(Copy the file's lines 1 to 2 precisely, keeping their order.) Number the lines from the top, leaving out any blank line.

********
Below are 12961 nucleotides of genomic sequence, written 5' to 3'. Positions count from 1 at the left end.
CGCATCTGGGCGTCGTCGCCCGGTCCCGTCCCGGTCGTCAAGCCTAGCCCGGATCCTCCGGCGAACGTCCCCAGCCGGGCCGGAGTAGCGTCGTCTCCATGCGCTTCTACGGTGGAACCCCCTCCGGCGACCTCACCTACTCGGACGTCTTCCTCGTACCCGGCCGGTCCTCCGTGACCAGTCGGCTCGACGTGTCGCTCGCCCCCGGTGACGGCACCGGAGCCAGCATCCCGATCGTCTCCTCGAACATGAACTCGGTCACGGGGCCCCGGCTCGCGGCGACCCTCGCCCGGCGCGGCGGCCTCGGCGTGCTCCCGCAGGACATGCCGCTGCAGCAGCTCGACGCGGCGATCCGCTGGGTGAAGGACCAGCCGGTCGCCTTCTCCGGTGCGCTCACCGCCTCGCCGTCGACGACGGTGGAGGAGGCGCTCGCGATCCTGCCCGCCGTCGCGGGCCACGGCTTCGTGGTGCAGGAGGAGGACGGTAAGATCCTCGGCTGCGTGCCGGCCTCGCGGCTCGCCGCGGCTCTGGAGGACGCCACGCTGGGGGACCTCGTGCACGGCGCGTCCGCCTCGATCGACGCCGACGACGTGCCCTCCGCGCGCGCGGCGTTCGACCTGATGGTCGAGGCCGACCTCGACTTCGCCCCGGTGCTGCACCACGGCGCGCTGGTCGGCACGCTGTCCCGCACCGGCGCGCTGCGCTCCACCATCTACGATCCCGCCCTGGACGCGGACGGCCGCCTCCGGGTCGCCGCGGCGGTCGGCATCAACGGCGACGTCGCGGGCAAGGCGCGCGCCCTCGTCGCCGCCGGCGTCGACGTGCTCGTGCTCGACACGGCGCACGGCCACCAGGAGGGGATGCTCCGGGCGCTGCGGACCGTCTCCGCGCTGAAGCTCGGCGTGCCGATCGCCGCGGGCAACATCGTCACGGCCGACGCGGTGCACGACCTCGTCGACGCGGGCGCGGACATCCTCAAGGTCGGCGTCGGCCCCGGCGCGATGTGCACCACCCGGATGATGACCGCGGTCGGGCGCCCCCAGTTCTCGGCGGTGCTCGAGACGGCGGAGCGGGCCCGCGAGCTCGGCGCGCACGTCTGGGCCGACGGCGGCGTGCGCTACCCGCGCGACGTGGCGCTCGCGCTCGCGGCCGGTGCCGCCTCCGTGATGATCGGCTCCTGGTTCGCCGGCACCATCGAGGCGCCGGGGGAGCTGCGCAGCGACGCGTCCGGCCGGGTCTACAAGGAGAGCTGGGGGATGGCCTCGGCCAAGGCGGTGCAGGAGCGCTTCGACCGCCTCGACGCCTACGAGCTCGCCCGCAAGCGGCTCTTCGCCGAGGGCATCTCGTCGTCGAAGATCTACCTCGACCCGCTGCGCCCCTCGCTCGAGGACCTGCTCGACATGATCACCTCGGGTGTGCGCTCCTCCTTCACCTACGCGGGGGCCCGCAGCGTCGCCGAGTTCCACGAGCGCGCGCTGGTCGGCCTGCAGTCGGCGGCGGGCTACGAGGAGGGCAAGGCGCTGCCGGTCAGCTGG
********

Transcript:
Below are 12961 nucleotides of genomic sequence, written 5' to 3'. Positions count from 1 at the left end.
CGCATCTGGGCGTCGTCGCCCGGTCCCGTCCCGGTCGTCAAGCCTAGCCCGGATCCTCCGGCGAACGTCCCCAGCCGGGCCGGAGTAGCGTCGTCTCCATGCGCTTCTACGGTGGAACCCCCTCCGGCGACCTCACCTACTCGGACGTCTTCCTCGTACCCGGCCGGTCCTCCGTGACCAGTCGGCTCGACGTGTCGCTCGCCCCCGGTGACGGCACCGGAGCCAGCATCCCGATCGTCTCCTCGAACATGAACTCGGTCACGGGGCCCCGGCTCGCGGCGACCCTCGCCCGGCGCGGCGGCCTCGGCGTGCTCCCGCAGGACATGCCGCTGCAGCAGCTCGACGCGGCGATCCGCTGGGTGAAGGACCAGCCGGTCGCCTTCTCCGGTGCGCTCACCGCCTCGCCGTCGACGACGGTGGAGGAGGCGCTCGCGATCCTGCCCGCCGTCGCGGGCCACGGCTTCGTGGTGCAGGAGGAGGACGGTAAGATCCTCGGCTGCGTGCCGGCCTCGCGGCTCGCCGCGGCTCTGGAGGACGCCACGCTGGGGGACCTCGTGCACGGCGCGTCCGCCTCGATCGACGCCGACGACGTGCCCTCCGCGCGCGCGGCGTTCGACCTGATGGTCGAGGCCGACCTCGACTTCGCCCCGGTGCTGCACCACGGCGCGCTGGTCGGCACGCTGTCCCGCACCGGCGCGCTGCGCTCCACCATCTACGATCCCGCCCTGGACGCGGACGGCCGCCTCCGGGTCGCCGCGGCGGTCGGCATCAACGGCGACGTCGCGGGCAAGGCGCGCGCCCTCGTCGCCGCCGGCGTCGACGTGCTCGTGCTCGACACGGCGCACGGCCACCAGGAGGGGATGCTCCGGGCGCTGCGGACCGTCTCCGCGCTGAAGCTCGGCGTGCCGATCGCCGCGGGCAACATCGTCACGGCCGACGCGGTGCACGACCTCGTCGACGCGGGCGCGGACATCCTCAAGGTCGGCGTCGGCCCCGGCGCGATGTGCACCACCCGGATGATGACCGCGGTCGGGCGCCCCCAGTTCTCGGCGGTGCTCGAGACGGCGGAGCGGGCCCGCGAGCTCGGCGCGCACGTCTGGGCCGACGGCGGCGTGCGCTACCCGCGCGACGTGGCGCTCGCGCTCGCGGCCGGTGCCGCCTCCGTGATGATCGGCTCCTGGTTCGCCGGCACCATCGAGGCGCCGGGGGAGCTGCGCAGCGACGCGTCCGGCCGGGTCTACAAGGAGAGCTGGGGGATGGCCTCGGCCAAGGCGGTGCAGGAGCGCTTCGACCGCCTCGACGCCTACGAGCTCGCCCGCAAGCGGCTCTTCGCCGAGGGCATCTCGTCGTCGAAGATCTACCTCGACCCGCTGCGCCCCTCGCTCGAGGACCTGCTCGACATGATCACCTCGGGTGTGCGCTCCTCCTTCACCTACGCGGGGGCCCGCAGCGTCGCCGAGTTCCACGAGCGCGCGCTGGTCGGCCTGCAGTCGGCGGCGGGCTACGAGGAGGGCAAGGCGCTGCCGGTCAGCTGG